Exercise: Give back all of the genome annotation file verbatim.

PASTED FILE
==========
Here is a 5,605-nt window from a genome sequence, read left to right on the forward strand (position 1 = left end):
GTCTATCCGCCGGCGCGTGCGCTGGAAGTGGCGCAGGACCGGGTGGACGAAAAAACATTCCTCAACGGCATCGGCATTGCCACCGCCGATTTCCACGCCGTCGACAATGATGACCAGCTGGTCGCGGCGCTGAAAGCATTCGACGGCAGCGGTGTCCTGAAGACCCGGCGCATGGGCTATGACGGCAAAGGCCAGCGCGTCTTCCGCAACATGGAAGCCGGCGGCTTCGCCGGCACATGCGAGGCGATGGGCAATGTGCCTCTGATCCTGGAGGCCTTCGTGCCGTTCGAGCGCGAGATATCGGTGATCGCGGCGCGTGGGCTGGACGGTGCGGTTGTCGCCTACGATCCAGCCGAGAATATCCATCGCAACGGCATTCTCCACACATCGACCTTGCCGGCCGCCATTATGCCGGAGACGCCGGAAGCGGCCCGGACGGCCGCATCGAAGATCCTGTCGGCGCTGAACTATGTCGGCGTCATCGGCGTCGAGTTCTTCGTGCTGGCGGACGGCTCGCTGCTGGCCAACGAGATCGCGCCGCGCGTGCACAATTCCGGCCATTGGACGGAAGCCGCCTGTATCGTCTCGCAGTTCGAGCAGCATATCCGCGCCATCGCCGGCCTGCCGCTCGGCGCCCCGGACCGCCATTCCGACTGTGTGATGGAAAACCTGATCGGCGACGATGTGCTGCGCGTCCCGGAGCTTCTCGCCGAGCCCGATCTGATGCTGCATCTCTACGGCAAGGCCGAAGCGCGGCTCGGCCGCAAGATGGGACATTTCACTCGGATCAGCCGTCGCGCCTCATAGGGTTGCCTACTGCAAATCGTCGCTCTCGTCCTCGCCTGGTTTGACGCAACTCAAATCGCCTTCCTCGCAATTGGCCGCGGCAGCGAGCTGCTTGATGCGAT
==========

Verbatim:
Here is a 5,605-nt window from a genome sequence, read left to right on the forward strand (position 1 = left end):
GTCTATCCGCCGGCGCGTGCGCTGGAAGTGGCGCAGGACCGGGTGGACGAAAAAACATTCCTCAACGGCATCGGCATTGCCACCGCCGATTTCCACGCCGTCGACAATGATGACCAGCTGGTCGCGGCGCTGAAAGCATTCGACGGCAGCGGTGTCCTGAAGACCCGGCGCATGGGCTATGACGGCAAAGGCCAGCGCGTCTTCCGCAACATGGAAGCCGGCGGCTTCGCCGGCACATGCGAGGCGATGGGCAATGTGCCTCTGATCCTGGAGGCCTTCGTGCCGTTCGAGCGCGAGATATCGGTGATCGCGGCGCGTGGGCTGGACGGTGCGGTTGTCGCCTACGATCCAGCCGAGAATATCCATCGCAACGGCATTCTCCACACATCGACCTTGCCGGCCGCCATTATGCCGGAGACGCCGGAAGCGGCCCGGACGGCCGCATCGAAGATCCTGTCGGCGCTGAACTATGTCGGCGTCATCGGCGTCGAGTTCTTCGTGCTGGCGGACGGCTCGCTGCTGGCCAACGAGATCGCGCCGCGCGTGCACAATTCCGGCCATTGGACGGAAGCCGCCTGTATCGTCTCGCAGTTCGAGCAGCATATCCGCGCCATCGCCGGCCTGCCGCTCGGCGCCCCGGACCGCCATTCCGACTGTGTGATGGAAAACCTGATCGGCGACGATGTGCTGCGCGTCCCGGAGCTTCTCGCCGAGCCCGATCTGATGCTGCATCTCTACGGCAAGGCCGAAGCGCGGCTCGGCCGCAAGATGGGACATTTCACTCGGATCAGCCGTCGCGCCTCATAGGGTTGCCTACTGCAAATCGTCGCTCTCGTCCTCGCCTGGTTTGACGCAACTCAAATCGCCTTCCTCGCAATTGGCCGCGGCAGCGAGCTGCTTGATGCGAT